The term “hidden gem” gets bandied around a lot in relation to all sorts of places in London – bars and restaurants, museums, galleries and historic buildings. It’s a bit of an overworn phrase, but the subject of today’s post definitely fits the criteria for a hidden gem: small and off the beaten track, pretty and perfectly formed.
Through a little gateway on Fleet Street lies the Temple, the inner sanctum of Britain’s legal profession. It’s a curious name – one that always intrigued me when I was younger, going through Temple Station whilst on the District Line and wondering if there actually was a temple there. There is no temple, but amid the chambers of barristers is a little old church that has a history going all the way back to the Knights Templar.
Continue reading “Temple Church: the hidden church founded by the Knights Templar”
Nestled between pubs, restaurants and the hospital buildings of St Bart’s on West Smithfield is a Tudor gatehouse. During the week office workers, hospital staff and the traders of nearby Smithfield Market hurry past this structure without giving it a second glance, but groups of people on guided tours usually stop outside this rather incongruous site. The gatehouse marks the entrance to the City of London’s oldest parish church, St Bartholomew the Great, a rare survivor from the Great Fire, albeit much changed from its early years.
Continue reading “St Bartholomew the Great: a Romanesque gem in the City”
Pye Corner, the site where the Great Fire of London famously came to an end in 1666, has a long and grisly history of which the Great Fire is only one chapter. Accounts of the Great Fire tell us that the Fire began at a bakery in Pudding Lane and ended three days later (having consumed 13,000 houses and 87 churches) at Pye Corner. Christopher Wren’s towering Monument to the Great Fire of London is close to Pudding Lane, but where is Pye Corner?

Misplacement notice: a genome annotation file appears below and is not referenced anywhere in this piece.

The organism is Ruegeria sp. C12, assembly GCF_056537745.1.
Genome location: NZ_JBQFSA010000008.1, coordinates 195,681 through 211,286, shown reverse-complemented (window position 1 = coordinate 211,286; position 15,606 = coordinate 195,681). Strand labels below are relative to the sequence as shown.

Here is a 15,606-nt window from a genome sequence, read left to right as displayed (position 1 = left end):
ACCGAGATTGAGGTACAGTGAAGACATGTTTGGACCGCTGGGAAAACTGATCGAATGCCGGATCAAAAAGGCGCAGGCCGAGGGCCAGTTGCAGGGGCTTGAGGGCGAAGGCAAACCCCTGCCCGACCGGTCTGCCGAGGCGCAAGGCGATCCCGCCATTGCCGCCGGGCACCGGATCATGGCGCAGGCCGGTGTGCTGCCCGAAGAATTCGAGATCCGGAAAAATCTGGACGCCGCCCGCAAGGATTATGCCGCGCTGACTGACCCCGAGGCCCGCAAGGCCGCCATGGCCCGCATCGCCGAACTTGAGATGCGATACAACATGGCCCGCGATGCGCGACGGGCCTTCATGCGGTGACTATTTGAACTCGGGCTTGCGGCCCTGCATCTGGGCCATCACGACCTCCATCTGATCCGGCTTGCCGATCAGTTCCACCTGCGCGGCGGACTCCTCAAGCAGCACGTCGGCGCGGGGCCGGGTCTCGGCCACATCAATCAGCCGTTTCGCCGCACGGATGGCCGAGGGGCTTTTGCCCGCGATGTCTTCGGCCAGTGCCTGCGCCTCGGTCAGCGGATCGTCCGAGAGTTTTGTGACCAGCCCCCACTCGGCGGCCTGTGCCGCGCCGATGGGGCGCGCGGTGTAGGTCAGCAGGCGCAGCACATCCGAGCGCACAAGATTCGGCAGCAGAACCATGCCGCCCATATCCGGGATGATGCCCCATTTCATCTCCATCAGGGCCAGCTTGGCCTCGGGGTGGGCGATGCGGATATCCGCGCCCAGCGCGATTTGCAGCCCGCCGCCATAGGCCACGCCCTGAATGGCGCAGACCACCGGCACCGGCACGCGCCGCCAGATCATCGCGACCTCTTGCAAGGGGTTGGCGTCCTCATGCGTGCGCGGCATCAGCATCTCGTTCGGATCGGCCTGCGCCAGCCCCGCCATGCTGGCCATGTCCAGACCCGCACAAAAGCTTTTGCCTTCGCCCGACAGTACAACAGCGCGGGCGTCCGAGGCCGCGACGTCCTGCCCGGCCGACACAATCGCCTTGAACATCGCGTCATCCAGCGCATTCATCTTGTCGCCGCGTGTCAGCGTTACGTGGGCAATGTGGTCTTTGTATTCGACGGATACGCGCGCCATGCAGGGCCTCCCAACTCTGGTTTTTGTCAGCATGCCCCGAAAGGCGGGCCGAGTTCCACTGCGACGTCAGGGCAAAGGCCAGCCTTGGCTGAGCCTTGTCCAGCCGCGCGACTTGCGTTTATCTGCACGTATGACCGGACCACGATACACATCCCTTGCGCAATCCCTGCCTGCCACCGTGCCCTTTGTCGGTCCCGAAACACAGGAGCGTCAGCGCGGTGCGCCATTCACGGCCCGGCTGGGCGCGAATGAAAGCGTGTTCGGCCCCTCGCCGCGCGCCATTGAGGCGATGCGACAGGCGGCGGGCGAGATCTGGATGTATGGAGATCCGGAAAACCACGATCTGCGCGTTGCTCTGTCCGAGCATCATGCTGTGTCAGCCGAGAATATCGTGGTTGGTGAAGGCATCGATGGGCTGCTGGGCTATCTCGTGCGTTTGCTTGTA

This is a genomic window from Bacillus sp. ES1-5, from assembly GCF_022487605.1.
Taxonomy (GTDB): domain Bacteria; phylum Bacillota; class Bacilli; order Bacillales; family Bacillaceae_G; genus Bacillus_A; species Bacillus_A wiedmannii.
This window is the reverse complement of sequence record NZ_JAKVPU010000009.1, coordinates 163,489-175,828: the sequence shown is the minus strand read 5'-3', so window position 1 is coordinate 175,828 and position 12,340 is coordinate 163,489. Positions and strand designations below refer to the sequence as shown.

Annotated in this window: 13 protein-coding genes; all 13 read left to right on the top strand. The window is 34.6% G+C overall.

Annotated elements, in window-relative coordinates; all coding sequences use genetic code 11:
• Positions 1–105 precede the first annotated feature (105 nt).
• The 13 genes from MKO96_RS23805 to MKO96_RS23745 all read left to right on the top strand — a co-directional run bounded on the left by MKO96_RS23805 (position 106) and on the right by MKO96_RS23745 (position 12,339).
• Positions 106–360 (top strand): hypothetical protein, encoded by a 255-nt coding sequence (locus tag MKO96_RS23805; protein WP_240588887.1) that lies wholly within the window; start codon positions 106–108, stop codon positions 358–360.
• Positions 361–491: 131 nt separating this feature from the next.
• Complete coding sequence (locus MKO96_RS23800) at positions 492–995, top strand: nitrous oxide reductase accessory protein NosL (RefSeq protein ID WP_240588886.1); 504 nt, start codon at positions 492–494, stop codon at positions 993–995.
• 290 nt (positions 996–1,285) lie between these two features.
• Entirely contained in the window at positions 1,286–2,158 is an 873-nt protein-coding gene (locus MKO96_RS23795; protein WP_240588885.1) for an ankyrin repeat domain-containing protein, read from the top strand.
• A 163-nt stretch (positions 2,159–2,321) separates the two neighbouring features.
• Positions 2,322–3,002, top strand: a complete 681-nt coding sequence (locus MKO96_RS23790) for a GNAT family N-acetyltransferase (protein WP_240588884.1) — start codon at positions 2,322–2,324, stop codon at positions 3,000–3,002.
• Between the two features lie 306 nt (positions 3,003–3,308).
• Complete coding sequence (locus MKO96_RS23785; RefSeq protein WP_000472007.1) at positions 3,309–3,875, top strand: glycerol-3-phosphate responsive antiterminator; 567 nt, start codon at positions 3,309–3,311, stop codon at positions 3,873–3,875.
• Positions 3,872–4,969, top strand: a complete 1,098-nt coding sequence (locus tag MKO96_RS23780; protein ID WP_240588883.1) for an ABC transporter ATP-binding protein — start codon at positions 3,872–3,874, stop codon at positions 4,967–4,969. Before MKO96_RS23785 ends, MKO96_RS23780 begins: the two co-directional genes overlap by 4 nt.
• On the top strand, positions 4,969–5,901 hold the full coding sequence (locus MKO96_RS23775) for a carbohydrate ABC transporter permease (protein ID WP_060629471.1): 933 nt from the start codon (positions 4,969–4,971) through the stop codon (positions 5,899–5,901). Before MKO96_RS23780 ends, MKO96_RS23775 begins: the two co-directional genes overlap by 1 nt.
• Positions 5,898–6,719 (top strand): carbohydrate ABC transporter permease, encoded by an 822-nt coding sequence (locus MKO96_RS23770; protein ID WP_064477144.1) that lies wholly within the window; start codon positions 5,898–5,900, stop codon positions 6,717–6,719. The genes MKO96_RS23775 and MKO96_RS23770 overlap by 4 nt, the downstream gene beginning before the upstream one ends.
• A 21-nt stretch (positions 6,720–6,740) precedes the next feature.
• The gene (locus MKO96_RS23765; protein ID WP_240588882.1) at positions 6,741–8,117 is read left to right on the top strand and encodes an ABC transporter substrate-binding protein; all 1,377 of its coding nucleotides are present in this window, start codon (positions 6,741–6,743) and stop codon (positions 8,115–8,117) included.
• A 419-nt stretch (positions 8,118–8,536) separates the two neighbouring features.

Continue reading “Pye Corner: Flames, poltergeists and bodysnatchers”
Lower Thames Street isn’t exactly a promising-looking place when it comes to searching for relics of Roman-era London. The wide, busy road cuts through the City, and the buildings that line it are mostly modern, concrete and uninspiring. Yet underneath one of these buildings something wonderful has been preserved: the ruins of a Roman bath house.
Continue reading “A Roman house and baths hidden under the streets of London”
London’s Square Mile is notoriously short of green space. A crowded maze of winding streets for many centuries, the City of London was originally bound by the ancient Roman walls and as the city expanded open spaces became further and further away for those living in the dirty and overcrowded centre of town. Although the Royal Parks of London have a longer history, it was the Victorians who first advocated a wider movement for open spaces in Britain’s industrialising towns and cities. Much of the reasoning behind the parks movement came from the belief that the widespread disease in urban areas came from dirty air – or ‘miasma’ – and parks were seen as a way to improve the health of those who could not afford gardens or country retreats of their own.
Continue reading “The Postman’s Park and the Memorial to Heroic Self-Sacrifice”
It’s quite easy to get lost in the maze of highwalks in London’s Barbican Estate, and to some it may be disorientating to discover a medieval church in the middle of the Barbican’s brutalist sprawl. St Giles without Cripplegate is a rare survivor of the Great Fire – even if it didn’t fare too well during the Blitz – and its name is one of the last remaining references to this ancient corner of the Square Mile.
Continue reading “The Barbican: rising from the ashes of old Cripplegate”
Like many of the sites and objects detailed in this blog, it’s quite possible to walk past the London Stone and never realise that it is there. It’s easy to miss the grate pictured below, which is situated at street level on the front of a nondescript modern building on Cannon Street in the City of London.
The London Stone has a long and singularly odd history, with its origins shrouded in legends, fairytales and hearsay. Similar to the superstition surrounding the ravens of the Tower of London, a saying goes that “So long as the Stone of Brutus is safe, so will London flourish.” However, like the ravens, it is likely that this romantic myth dates from the Victorian period, although both superstitions still persist today.
Continue reading “Sifting through the stories about the London Stone”